Are we overloading our kids with homework and killing their creativity?


hwAccording to recent news (see Flanders Today and Klasse Leraren), in some countries, such as Belgium, children are overloaded with homework:

Secondary schools are overloading students with homework, according to Lyle Muns, chairman of the Flemish secondary school students organisation. Muns feels excessive homework assignments are obliging many students to stay home too much, with too little time to develop essential social skills. Figures from the Organisation for Economic Co-operation and Development show that Flemish 15-year-olds spend an average just over six hours a week on homework; their Finnish counterparts, for instance, spend 3.7 hours a week on assignments but achieve better results.

Personally, I have nothing against working and studying hard, as long as it involves intrinsic motivation strongly coupled with spiritual satisfaction, but I have also started to get the impression that kids these days, at least a representative sample I generally come across, are really busy; busier than adults, if I may say so!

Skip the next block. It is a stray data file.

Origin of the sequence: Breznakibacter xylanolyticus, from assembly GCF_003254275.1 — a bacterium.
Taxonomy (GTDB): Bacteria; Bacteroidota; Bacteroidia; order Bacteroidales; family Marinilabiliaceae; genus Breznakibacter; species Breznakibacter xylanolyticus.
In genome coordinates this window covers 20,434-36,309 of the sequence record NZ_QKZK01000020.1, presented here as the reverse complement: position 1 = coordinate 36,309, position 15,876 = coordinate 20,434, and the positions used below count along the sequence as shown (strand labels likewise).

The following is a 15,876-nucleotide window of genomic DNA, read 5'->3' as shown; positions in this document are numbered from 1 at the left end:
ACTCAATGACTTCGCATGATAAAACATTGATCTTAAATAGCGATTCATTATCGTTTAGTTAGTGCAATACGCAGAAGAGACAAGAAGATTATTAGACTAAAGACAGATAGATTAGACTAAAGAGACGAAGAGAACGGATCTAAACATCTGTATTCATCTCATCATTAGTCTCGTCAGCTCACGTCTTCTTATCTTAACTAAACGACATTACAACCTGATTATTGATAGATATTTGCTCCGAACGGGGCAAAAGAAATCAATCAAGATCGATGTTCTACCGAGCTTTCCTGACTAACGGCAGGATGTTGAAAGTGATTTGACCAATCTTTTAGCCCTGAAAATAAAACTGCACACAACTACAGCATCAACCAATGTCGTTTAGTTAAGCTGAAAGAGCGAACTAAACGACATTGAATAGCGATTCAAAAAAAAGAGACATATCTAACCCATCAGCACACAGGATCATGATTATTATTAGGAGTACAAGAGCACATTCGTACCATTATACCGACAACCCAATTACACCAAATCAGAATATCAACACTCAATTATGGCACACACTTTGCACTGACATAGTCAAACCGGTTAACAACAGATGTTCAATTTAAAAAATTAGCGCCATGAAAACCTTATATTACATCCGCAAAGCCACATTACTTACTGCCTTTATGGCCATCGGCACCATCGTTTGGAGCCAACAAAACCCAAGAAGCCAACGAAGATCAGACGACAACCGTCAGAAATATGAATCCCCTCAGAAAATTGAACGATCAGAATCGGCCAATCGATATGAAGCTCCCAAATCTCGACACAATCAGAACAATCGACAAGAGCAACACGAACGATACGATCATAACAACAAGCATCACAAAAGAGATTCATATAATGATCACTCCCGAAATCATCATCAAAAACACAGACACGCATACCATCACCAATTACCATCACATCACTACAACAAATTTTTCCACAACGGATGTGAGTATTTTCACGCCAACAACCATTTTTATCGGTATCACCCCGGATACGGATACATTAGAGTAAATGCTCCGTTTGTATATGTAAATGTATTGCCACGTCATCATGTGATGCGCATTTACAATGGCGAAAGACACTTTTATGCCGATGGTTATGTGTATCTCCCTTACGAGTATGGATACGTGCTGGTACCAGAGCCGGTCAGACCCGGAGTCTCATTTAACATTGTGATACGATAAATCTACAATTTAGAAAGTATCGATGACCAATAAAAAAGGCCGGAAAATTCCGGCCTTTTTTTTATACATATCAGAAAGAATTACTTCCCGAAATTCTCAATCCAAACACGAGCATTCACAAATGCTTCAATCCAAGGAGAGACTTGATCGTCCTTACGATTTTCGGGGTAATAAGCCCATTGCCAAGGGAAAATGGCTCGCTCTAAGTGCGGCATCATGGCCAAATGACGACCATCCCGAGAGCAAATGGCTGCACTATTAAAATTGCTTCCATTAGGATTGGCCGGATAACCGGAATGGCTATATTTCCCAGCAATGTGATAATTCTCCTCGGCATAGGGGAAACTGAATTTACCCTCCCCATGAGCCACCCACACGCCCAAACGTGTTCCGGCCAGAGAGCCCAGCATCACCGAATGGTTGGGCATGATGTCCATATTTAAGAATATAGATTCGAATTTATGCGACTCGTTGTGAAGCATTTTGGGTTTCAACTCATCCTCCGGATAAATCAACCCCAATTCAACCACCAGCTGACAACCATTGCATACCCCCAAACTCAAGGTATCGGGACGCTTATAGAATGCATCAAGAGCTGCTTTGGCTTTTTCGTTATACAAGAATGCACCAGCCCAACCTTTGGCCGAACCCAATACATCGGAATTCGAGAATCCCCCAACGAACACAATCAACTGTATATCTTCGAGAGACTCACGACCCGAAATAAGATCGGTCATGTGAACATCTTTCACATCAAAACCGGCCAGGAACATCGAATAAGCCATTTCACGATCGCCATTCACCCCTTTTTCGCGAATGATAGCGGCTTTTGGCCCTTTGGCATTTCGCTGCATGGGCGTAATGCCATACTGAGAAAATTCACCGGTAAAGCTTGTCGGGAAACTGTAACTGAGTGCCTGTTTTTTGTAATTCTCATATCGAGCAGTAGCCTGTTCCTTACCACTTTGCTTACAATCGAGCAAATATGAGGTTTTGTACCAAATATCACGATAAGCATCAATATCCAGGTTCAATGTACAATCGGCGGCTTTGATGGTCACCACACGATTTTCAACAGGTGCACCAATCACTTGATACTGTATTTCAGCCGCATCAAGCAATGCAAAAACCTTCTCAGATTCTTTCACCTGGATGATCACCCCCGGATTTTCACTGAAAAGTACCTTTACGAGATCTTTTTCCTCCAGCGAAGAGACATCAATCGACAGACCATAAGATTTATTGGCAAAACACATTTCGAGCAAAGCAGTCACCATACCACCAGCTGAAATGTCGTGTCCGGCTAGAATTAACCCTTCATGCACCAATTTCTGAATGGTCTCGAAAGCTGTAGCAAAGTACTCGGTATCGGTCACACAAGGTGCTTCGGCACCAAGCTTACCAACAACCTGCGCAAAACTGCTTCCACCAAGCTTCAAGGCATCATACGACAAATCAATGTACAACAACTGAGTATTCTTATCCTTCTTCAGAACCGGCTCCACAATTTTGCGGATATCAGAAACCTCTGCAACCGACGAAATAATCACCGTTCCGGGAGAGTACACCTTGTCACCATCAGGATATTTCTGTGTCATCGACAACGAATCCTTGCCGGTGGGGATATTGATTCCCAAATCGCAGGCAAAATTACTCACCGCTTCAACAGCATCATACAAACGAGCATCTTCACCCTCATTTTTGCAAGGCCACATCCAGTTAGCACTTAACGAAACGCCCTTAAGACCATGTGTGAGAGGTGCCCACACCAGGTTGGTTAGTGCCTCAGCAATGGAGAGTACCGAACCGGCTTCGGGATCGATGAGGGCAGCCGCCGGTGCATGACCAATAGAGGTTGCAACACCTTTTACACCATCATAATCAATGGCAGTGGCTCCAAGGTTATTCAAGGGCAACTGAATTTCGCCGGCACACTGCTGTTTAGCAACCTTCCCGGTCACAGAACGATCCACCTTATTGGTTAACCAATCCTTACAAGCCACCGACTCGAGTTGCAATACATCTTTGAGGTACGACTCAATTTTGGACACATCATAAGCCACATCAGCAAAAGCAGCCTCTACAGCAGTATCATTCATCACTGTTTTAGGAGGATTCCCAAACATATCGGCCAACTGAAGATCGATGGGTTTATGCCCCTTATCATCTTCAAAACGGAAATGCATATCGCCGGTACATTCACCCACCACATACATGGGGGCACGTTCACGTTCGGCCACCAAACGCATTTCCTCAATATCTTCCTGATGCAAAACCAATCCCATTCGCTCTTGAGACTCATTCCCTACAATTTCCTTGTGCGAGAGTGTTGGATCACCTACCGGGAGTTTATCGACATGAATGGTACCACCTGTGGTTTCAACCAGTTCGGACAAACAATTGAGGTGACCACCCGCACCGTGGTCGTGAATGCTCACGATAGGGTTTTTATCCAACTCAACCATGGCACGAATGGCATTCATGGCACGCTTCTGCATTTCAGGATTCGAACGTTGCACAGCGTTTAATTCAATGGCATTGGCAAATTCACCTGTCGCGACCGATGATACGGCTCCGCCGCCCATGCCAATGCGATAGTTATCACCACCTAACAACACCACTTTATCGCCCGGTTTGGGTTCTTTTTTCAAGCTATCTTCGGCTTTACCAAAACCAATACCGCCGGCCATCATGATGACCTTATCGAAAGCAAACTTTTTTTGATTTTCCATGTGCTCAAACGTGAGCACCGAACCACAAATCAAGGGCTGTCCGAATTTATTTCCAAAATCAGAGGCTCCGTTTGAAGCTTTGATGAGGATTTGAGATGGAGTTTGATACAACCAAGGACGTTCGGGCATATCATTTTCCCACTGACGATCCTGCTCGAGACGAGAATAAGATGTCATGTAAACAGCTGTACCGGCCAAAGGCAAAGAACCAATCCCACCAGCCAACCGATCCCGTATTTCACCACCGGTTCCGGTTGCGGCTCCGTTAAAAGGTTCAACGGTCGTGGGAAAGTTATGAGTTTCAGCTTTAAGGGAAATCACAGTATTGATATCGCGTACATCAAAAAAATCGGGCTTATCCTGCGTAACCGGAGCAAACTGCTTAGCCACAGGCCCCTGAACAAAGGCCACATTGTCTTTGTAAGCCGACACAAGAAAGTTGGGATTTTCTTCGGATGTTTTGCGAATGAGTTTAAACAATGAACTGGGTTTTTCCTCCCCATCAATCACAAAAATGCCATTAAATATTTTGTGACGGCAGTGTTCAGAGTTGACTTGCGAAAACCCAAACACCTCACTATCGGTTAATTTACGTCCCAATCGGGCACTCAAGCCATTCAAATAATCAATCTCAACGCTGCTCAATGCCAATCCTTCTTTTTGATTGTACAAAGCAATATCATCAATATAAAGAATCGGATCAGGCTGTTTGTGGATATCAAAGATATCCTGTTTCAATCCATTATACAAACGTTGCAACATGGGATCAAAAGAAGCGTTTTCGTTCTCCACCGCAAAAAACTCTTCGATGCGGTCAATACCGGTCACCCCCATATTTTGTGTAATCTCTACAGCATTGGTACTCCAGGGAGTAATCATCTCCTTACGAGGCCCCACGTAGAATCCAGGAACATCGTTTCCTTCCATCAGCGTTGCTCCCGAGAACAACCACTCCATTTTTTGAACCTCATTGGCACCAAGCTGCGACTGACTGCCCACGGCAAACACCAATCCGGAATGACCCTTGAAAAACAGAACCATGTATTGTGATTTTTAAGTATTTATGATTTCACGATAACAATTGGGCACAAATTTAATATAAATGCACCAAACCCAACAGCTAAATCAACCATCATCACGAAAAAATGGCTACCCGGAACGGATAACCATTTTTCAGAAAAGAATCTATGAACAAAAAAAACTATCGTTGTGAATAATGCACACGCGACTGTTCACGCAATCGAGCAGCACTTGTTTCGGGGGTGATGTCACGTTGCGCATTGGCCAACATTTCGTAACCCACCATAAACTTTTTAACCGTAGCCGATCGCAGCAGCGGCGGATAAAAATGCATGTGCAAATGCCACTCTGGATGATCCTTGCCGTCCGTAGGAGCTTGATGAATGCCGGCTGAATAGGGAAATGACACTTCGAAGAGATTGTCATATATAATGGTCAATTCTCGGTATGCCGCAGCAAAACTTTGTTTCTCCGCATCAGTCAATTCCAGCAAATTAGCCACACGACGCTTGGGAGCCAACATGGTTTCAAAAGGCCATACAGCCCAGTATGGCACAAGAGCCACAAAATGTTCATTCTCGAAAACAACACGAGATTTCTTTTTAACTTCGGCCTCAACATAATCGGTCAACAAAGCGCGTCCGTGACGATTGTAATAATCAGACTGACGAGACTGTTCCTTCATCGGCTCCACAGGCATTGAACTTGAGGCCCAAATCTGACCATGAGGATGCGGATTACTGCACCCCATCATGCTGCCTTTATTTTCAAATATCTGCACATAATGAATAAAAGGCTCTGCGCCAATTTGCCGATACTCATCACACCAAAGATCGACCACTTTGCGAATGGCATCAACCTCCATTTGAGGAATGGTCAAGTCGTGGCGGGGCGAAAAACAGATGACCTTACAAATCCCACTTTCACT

Finland, in this case, stands as the ultimate example of the worn out cliché “work smarter, not harder”. Nevertheless, I think we need to think more about the correlation (and the causality relationship) between the amount of homework given to the kids and their long-term success, because, well, in the long-term that’s what counts, and not some temporary test scores that helps the feelings of teachers and parents.

The case for child welfare in OECD countries: Let the data speak for itself

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After reading an interesting piece of news titled ‘1 in 4 children in US raised by a single parent‘ I decided to explore recent OECD statistical data in more detail. Being the data geek I am, I was more than happy to find that OECD created very nice and easy-to-use visualization interfaces for many data sets related to the welfare of children:

OECD Data Visulization - Children in Poor Homes

OECD Data visualization - Children in Poor Homes

From average disposable income to inequality in literacy, from infant mortality rates to public spending figures for early childhood, it is possible to dive into the world of data and see how good your country does, compare it with other countries and learn more about the parameters OECD considers worth recording for analyzing childhood welfare. More

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